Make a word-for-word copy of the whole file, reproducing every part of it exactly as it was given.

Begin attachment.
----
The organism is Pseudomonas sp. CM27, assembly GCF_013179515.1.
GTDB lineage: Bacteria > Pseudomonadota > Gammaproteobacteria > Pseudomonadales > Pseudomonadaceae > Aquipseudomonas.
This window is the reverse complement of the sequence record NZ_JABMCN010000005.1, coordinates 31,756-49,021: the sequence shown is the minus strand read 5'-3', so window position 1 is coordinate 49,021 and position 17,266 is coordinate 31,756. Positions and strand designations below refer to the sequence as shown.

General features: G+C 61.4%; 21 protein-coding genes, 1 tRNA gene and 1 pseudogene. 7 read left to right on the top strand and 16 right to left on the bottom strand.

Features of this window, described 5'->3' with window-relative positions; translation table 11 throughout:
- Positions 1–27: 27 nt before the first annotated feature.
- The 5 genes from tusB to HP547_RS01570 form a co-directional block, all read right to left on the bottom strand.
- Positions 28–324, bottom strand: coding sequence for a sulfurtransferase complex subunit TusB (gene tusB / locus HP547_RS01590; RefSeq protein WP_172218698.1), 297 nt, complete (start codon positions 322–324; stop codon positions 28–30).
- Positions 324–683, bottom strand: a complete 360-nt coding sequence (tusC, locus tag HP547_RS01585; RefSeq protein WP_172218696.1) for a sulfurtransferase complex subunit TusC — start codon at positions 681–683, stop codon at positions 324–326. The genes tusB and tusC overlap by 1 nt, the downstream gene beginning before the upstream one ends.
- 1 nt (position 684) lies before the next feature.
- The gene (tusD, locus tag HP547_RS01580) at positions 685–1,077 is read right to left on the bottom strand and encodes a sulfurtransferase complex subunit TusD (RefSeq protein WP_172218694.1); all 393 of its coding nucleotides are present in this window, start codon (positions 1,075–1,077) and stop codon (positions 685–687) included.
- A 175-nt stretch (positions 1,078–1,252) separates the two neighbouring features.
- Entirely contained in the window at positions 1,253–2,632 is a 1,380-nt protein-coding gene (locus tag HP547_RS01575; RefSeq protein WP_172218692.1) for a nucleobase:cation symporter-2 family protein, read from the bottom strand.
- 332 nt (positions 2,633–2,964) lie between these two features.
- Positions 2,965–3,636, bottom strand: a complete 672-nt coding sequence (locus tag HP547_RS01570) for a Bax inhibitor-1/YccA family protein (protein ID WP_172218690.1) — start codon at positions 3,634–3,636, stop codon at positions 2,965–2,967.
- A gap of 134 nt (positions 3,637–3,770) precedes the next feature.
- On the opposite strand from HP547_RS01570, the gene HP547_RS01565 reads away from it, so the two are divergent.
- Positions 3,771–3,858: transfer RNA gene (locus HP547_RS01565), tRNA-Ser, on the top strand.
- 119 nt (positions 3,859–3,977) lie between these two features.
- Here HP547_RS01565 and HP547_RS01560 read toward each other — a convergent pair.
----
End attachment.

The organism is Pseudomonas sp. CM27, assembly GCF_013179515.1.
GTDB lineage: Bacteria > Pseudomonadota > Gammaproteobacteria > Pseudomonadales > Pseudomonadaceae > Aquipseudomonas.
This window is the reverse complement of the sequence record NZ_JABMCN010000005.1, coordinates 31,756-49,021: the sequence shown is the minus strand read 5'-3', so window position 1 is coordinate 49,021 and position 17,266 is coordinate 31,756. Positions and strand designations below refer to the sequence as shown.

General features: G+C 61.4%; 21 protein-coding genes, 1 tRNA gene and 1 pseudogene. 7 read left to right on the top strand and 16 right to left on the bottom strand.

Features of this window, described 5'->3' with window-relative positions; translation table 11 throughout:
- Positions 1–27: 27 nt before the first annotated feature.
- The 5 genes from tusB to HP547_RS01570 form a co-directional block, all read right to left on the bottom strand.
- Positions 28–324, bottom strand: coding sequence for a sulfurtransferase complex subunit TusB (gene tusB / locus HP547_RS01590; RefSeq protein WP_172218698.1), 297 nt, complete (start codon positions 322–324; stop codon positions 28–30).
- Positions 324–683, bottom strand: a complete 360-nt coding sequence (tusC, locus tag HP547_RS01585; RefSeq protein WP_172218696.1) for a sulfurtransferase complex subunit TusC — start codon at positions 681–683, stop codon at positions 324–326. The genes tusB and tusC overlap by 1 nt, the downstream gene beginning before the upstream one ends.
- 1 nt (position 684) lies before the next feature.
- The gene (tusD, locus tag HP547_RS01580) at positions 685–1,077 is read right to left on the bottom strand and encodes a sulfurtransferase complex subunit TusD (RefSeq protein WP_172218694.1); all 393 of its coding nucleotides are present in this window, start codon (positions 1,075–1,077) and stop codon (positions 685–687) included.
- A 175-nt stretch (positions 1,078–1,252) separates the two neighbouring features.
- Entirely contained in the window at positions 1,253–2,632 is a 1,380-nt protein-coding gene (locus tag HP547_RS01575; RefSeq protein WP_172218692.1) for a nucleobase:cation symporter-2 family protein, read from the bottom strand.
- 332 nt (positions 2,633–2,964) lie between these two features.
- Positions 2,965–3,636, bottom strand: a complete 672-nt coding sequence (locus tag HP547_RS01570) for a Bax inhibitor-1/YccA family protein (protein ID WP_172218690.1) — start codon at positions 3,634–3,636, stop codon at positions 2,965–2,967.
- A gap of 134 nt (positions 3,637–3,770) precedes the next feature.
- On the opposite strand from HP547_RS01570, the gene HP547_RS01565 reads away from it, so the two are divergent.
- Positions 3,771–3,858: transfer RNA gene (locus HP547_RS01565), tRNA-Ser, on the top strand.
- 119 nt (positions 3,859–3,977) lie between these two features.
- Here HP547_RS01565 and HP547_RS01560 read toward each other — a convergent pair.